What If Our Vehicles Are Just Passing Through the Area?

If your vehicles pass through the area with no stops other than normal traffic, then your business probably won’t need the permit. But if you’re stopping, loading, or unloading, you almost certainly will. Even if you're only stopping for fuel or rest, you should take the training — the bugs hitchhike on vehicles.

If you have questions, you should contact the Agriculture Departments from Pennsylvania, New Jersey or Delaware. See the state-level info below.

 

Our Fleet Doesn't Haul Plants or Food — Do We Still Have to Take the Training?

If your vehicles are in and out of the quarantine areas or in counties where the insect has been found, making stops to drop or pick up loads, or even to fuel up, then yes. 

The Spotted Lanternfly will hitch a ride on trucks, in trailers, and even on your drivers. They will lay eggs wherever they can. It's your duty to help prevent the spread of this invasive pest.

 

Is the Spotted Lanternfly Threat Confined to Pennsylvania, New Jersey and Delaware? 

The threat is spreading. In Dec. 2018, a second established population was declared in Winchester, VA. Three months later, Delaware declared a quarantine in several zipcodes. Other states — specifically New York — will expect you to've taken training and inspected your vehicles if you're bringing a load from any impacted areas.

Additionally, there have been some sightings of the Spotted Lanternfly in New York, Maryland, Ohio, and Connecticut. These states and others on their border (like Michigan)  are monitoring the encroachment of the Spotted Lanternfly into their borders. If you have goods or vehicles coming from any of those areas, expect extra scrutiny during roadside inspections. 

Currently, only Pennsylvania, New Jersey and Delaware have mandated training for trucking operations. In discussions with agricultural officials, ITI expects further training mandates and more quarantine areas from other states.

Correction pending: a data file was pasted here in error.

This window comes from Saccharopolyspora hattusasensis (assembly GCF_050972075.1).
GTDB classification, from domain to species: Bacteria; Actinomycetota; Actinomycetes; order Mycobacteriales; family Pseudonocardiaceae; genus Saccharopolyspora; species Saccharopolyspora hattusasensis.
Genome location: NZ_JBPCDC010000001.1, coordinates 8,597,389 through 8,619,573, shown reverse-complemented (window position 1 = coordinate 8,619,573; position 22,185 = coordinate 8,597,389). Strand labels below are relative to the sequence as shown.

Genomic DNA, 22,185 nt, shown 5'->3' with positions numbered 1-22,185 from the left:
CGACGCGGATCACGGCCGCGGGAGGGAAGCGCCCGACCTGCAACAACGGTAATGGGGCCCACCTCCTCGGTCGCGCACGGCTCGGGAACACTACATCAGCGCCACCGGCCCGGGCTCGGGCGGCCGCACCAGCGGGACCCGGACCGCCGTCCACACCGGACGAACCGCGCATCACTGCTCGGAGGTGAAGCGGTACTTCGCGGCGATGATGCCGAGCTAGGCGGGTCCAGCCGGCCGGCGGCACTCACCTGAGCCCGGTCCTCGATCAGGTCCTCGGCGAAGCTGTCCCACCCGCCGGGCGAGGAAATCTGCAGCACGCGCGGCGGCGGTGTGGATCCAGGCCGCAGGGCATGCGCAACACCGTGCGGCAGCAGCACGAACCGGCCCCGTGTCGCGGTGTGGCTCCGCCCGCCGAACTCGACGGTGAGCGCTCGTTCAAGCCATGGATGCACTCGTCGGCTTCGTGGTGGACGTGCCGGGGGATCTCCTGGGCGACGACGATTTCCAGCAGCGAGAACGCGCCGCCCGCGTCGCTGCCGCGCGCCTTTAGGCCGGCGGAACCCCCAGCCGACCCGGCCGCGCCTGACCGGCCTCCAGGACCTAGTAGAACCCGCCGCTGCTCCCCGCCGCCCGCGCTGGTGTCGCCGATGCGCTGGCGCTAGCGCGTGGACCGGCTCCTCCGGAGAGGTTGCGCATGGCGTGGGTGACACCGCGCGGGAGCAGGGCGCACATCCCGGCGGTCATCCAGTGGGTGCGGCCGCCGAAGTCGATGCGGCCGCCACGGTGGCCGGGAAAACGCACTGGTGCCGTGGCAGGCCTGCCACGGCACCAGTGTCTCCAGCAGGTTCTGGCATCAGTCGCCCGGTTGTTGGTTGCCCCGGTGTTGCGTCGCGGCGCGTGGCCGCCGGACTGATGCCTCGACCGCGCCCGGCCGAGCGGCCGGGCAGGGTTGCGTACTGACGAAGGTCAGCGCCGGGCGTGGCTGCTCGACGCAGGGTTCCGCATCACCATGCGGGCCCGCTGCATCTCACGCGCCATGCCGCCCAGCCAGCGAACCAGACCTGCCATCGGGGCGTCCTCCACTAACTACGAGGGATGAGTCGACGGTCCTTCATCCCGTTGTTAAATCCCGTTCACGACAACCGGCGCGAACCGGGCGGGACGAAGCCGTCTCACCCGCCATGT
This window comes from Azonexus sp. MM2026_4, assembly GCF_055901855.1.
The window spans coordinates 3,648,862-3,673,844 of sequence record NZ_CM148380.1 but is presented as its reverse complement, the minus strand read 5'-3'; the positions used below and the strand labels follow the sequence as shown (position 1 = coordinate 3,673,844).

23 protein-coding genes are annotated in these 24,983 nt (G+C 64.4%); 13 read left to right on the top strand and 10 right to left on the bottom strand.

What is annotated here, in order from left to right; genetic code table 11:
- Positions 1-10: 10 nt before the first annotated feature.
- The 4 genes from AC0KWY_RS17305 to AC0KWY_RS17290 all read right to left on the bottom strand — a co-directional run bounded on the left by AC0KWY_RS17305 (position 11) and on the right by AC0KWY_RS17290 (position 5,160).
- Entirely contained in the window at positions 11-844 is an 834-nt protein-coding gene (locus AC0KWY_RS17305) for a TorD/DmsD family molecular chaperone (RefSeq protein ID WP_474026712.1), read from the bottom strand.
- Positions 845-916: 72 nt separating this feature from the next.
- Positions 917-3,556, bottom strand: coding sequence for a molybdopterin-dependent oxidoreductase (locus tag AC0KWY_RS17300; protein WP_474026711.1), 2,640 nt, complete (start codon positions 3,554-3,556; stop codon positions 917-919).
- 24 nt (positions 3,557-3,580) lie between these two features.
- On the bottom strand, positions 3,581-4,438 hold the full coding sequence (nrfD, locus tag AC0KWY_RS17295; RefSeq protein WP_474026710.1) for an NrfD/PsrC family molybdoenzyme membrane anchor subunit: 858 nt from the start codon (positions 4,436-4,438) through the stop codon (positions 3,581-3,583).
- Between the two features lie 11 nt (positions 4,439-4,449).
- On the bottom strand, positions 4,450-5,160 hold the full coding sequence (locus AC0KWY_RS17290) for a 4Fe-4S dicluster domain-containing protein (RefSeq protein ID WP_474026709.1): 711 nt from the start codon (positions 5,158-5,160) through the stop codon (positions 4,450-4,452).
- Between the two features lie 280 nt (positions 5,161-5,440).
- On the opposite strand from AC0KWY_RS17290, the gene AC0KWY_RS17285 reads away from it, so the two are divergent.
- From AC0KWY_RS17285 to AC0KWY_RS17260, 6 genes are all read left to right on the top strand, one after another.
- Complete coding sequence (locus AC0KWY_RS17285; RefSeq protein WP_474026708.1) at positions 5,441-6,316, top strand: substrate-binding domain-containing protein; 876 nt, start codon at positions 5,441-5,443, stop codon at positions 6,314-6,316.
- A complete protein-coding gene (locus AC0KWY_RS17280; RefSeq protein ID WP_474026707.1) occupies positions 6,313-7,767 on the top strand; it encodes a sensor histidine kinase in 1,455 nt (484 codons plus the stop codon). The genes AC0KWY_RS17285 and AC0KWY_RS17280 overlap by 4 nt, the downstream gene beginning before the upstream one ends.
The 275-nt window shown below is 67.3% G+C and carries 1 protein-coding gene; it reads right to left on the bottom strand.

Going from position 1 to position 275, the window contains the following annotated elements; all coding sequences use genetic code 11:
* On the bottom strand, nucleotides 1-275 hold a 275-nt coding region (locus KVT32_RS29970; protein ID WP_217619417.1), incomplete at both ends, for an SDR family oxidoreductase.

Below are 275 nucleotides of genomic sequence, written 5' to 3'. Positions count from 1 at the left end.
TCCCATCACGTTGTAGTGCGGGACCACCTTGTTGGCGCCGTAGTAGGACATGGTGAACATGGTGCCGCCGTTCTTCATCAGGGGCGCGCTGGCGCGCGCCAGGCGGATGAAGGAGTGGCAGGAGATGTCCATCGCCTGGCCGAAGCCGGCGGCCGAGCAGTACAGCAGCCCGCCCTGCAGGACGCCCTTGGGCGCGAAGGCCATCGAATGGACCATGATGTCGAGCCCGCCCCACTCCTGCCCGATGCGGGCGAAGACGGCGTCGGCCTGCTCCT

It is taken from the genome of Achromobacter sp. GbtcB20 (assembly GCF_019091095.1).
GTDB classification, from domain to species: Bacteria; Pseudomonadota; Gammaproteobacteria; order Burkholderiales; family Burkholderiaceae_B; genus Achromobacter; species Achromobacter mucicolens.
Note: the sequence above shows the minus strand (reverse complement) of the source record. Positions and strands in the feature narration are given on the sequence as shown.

By what date do we need to complete training?

Short version: today. New York is inspecting vehicles today. Pennsylvania ramped up an enforcement team just for the Spotted Lanternfly. New Jersey and Delaware are following suit.  Bugs start hatching around May 1, and you do NOT want to be the company responsible for spreading the infestation.

 

Where Can I Get More Information about the Spotted Lanternfly Crisis?

To help prevent the spread of the Spotted Lanternfly, the following states have set-up informational websites, email, and phone numbers to help inform the public and to provide the public with the means to report Spotted Lanternfly sightings. ITI will also keep training up-to-date as new regulations and quarantines are added, or until the mandatory Spotted Lanternfly training is lifted.

 

USDA Invasive Species website:
https://www.aphis.usda.gov/aphis/resources/pests-diseases/hungry-pests/slf/spotted-lanternfly

 

Pennsylvania: Penn State has the most comprehensive amount of information about both the Spotted Lanternfly and the permits needed. If you are outside of the quarantine area, report any sightings to the Pennsylvania State University Extension at extension.psu.edu/spotted-lanternfly  or call 1-888-4-BADFLY (1-888-422-3359). 

 

New Jersey:  
Email: SLF-plantindustry@ag.nj.gov
Phone: 1-833-223-2840 (BADBUG0)

 

Virginia:  
Web: https://ask.extension.org/groups/1981/ask

 

Delaware (Now a Quarantine state: Feb. 28, 2019)

Delaware instituted a quarantine for several zipcodes in early 2019. For businesses, that means obtaining a permit. Luckily, that permit is the same as the Pennsylvania permit.

Online https://agriculture.delaware.gov/plant-industries/spotted-lanternfly/
Email HitchHikerBug@state.de.us
Phone: (302) 698-4586

 

New York:  
Web: NYiMapInvasives.org
Email: spottedlanternfly@dec.ny.gov

 

Maryland:
Phone: (410) 841-5920
Email: DontBug.MD@maryland.gov

 

Michigan:
Phone: 800-292-3939
Email: MDA-Info@michigan.gov

 

West Virginia:
Email: bugbusters@wvda.us.